Danbury was settled by colonists in 1685, when eight families moved from what are now Norwalk and Stamford, Connecticut. The Danbury area was then called Pahquioque by its namesake, the Algonquian-speaking Pahquioque Native Americans, who occupied lands along the Still River. Bands were often identified by such geographic designation but they were associated with the larger nation by culture and language).|One of the original English settlers was Samuel Benedict, who bought land from the Paquioque in 1685, along with his brother James Benedict, James Beebe, and Judah Gregory. This area was also called Paquiack by the Paquioque. In recognition of the wetlands, the settlers chose the name Swampfield for their town. In October 1687, the general court decreed the name Danbury. The general court appointed a committee to lay out the new town’s boundaries. A survey was made in 1693, and a formal town patent was granted in 1702.
Naugatuck was settled in 1701 as a farming community in rural western Connecticut. As the Industrial Revolution commenced, Naugatuck was transformed into a hardscrabble mill town like its neighbors in the Naugatuck Valley.
The land was originally inhabited by Native Americans and according to Samuel Orcutt’s history, the colonial settlers of Waterbury “found it expedient to purchase the same lands from different tribes, without attempting to decide between their rival claims.” The original settlement of Waterbury in 1674 was in the area now known as the Town Plot section. In 1675, the turbulence of King Philip’s War caused the new settlement to be vacated until the resumption of peace in 1677, the following colony was west of the first settlement. The original Algonquin inhabitants called the area “Matetacoke” meaning “the interval lands.” Thus, the settlement’s name was Anglicised to “Mattatuck” in 1673. When the settlement was admitted as the 28th town in the Connecticut Colony in 1686, the name was changed to Waterbury in reference to the numerous streams that emptied into the Naugatuck River from the hills on either side of the valley. At that time, it included all or parts of what later became the towns of Watertown, Plymouth, Wolcott, Prospect, Naugatuck, Thomaston, and Middlebury.|Growth was slow during Waterbury’s first hundred years, the lack of arable land due to the constant flooding of the Naugatuck River in particular, discouraged many potential settlers. Furthermore, the residents suffered through a great flood in 1691 and an outbreak of disease in 1712. After a century, Waterbury’s population numbered just 5,000.
Norwalk was settled in 1649, incorporated September 1651, and named after the Algonquin word noyank, meaning “point of land”, or more probably from the native American name “Naramauke.”|The city boundaries originally included parts of the current municipalities of New Canaan, Wilton, and Westport. Ancient records describe the boundaries as “from Norwalk river to Sauhatuck river, from sea, Indian one day walk into the country”. Thus a disputing source, and common tradition, describes Norwalk’s name deriving from the northern boundary extending from the sea covering one day’s “north walk” into the countryside. An additional source found this analysis to be improbable, given that the name “Norwalk” was used by natives, who were called the “Norwake Indians”. Additionally a nearby river was known as the Norwake River when the area was first colonized. Roger Ludlow’s 1640 land purchase was from “the Indians of Norwalke” and the land is described as lying between “the twoe rivers, the one called the Norwalke, the other Soakatuck.” The earliest town records list the city name as Norwalke. Bradley’s Register describes that the early Colony Records call it “Norrwake”. Around 1847 the elderly used the ancient pronunciation “Norruck”.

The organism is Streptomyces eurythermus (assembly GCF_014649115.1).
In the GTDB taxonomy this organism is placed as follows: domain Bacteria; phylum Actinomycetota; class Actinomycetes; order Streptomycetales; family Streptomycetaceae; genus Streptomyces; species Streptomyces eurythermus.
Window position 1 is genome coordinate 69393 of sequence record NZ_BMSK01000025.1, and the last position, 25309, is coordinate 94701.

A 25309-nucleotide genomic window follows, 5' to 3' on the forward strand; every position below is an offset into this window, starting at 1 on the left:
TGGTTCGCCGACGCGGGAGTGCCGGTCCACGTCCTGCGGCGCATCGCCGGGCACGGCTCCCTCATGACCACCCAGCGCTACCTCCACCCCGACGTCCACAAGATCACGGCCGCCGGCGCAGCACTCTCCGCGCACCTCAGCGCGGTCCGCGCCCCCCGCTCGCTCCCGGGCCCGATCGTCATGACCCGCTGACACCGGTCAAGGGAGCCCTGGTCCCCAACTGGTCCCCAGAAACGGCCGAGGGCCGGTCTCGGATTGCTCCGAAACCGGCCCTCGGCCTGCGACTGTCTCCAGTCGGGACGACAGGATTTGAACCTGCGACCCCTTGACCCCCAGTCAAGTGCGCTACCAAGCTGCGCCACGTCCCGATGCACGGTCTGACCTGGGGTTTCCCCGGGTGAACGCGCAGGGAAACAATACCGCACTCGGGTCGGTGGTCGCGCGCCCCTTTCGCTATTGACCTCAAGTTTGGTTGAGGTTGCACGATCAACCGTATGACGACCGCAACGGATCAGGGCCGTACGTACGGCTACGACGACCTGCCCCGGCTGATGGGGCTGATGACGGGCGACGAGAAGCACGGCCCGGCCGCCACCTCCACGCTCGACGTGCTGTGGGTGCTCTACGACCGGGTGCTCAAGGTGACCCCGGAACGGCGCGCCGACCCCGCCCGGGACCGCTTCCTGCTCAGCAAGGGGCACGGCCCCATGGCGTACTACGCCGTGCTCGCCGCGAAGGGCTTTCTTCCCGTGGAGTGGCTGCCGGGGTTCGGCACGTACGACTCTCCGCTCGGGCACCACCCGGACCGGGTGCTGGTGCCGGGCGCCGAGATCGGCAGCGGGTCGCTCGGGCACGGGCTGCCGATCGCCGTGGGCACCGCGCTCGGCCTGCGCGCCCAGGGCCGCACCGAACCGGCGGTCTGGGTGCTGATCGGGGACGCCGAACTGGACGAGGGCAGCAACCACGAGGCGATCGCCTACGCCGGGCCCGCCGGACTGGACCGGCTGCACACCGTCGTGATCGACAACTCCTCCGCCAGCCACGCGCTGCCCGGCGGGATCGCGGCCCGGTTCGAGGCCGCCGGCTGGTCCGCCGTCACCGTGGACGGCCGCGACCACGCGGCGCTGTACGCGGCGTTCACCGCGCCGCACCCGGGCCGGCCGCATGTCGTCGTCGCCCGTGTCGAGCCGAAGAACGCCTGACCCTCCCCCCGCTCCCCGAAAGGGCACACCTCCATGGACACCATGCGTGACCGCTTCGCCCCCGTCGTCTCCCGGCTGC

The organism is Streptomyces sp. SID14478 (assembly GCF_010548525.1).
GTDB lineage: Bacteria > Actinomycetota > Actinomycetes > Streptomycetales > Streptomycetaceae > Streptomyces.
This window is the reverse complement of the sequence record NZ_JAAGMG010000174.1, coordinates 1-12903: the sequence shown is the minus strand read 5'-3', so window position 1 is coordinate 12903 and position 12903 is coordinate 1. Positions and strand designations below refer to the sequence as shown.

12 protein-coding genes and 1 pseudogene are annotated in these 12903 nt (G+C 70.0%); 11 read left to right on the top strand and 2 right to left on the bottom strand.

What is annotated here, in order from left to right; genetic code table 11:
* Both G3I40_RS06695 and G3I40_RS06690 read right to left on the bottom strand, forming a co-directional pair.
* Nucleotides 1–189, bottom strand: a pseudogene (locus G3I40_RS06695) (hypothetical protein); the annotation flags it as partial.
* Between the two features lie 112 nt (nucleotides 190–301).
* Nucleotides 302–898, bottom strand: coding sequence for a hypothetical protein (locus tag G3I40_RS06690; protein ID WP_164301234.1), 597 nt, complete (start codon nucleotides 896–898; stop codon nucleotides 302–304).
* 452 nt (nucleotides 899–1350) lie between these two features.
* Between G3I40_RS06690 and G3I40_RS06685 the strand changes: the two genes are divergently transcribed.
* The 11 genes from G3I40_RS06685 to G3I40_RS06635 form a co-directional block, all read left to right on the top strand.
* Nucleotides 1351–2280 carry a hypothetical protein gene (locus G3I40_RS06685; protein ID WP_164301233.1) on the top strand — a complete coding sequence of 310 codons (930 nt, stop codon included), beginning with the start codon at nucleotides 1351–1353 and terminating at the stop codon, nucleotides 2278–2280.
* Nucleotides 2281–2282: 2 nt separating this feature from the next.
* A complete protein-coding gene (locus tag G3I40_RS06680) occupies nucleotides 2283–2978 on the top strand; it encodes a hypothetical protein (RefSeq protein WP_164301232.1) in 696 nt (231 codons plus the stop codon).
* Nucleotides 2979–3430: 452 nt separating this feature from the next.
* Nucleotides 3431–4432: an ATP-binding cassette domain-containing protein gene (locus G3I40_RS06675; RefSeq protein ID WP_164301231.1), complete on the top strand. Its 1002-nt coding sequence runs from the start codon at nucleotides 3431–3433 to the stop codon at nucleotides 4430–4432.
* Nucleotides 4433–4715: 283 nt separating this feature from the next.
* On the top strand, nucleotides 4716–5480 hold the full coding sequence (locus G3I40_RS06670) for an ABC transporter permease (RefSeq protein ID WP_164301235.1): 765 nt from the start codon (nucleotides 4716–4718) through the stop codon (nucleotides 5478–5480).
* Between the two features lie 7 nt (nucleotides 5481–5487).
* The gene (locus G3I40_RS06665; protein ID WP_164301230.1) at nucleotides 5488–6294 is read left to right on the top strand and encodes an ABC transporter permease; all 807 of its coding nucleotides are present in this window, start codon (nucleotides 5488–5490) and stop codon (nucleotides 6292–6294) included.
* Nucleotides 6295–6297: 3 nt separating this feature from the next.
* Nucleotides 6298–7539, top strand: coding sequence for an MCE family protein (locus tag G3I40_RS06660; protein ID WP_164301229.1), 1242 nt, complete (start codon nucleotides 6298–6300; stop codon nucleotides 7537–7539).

Shelton was settled by the English as part of the town of Stratford, Connecticut, in 1639. On May 15, 1656, the Court of the Colony of Connecticut in Hartford affirmed that the town of Stratford included all of the territory 12 miles inland from Long Island Sound, between the Housatonic River and the Fairfield town line. In 1662, Stratford selectmen Lt. Joseph Judson, Captain Joseph Hawley and John Minor had secured all the written deeds of transfer from the Golden Hill Paugussett Indian Nation for this vast territory that comprises the present-day towns of Trumbull, Shelton and Monroe. Shelton was split off from Stratford in 1789, as Huntington. The current name originated in a manufacturing village started in the 1860s named for the Shelton Company founded by Edward N. Shelton-also founder of Ousatonic Water Power Company. The rapidly growing borough of Shelton incorporated as a city in 1915 and was consolidated with the town of Huntington in 1919 establishing the present city of Shelton.
Before Europeans arrived, the New Haven area was the home of the Quinnipiac tribe of Native Americans, who lived in villages around the harbor and subsisted off local fisheries and the farming of maize. The area was briefly visited by Dutch explorer Adriaen Block in 1614. Dutch traders set up a small trading system of beaver pelts with the local inhabitants, but trade was sporadic and the Dutch did not settle permanently in the area.|In 1637 a small party of Puritans reconnoitered the New Haven harbor area and wintered over. In April 1638, the main party of five hundred Puritans who had left the Massachusetts Bay Colony under the leadership of the Reverend John Davenport and London merchant Theophilus Eaton sailed into the harbor. It was their hope to set up a theological community with the government more closely linked to the church than the that in Massachusetts, and to exploit the area’s excellent potential as a port. The Quinnipiacs, who were under attack by neighboring Pequots, sold their land to the settlers in return for protection.
There You Have It – The Best Places To Purchase A House In Connecticut for 2019
There’s our analysis of the best places to buy a house in Connecticut. And, to be clear, we aren’t necessarily saying these places are the best places to live, just that it looks like they might be in a couple of years based on the data.
In fact, every place in the following table meets our criteria, so even though it may not look super long, remember we started off with all 142 places in the state.
So if we’d could rent or buy in these cities, we’d definitely buy.
For more Connecticut reading, check out:
Detailed List Of The Best Places To Buy A Home In Connecticut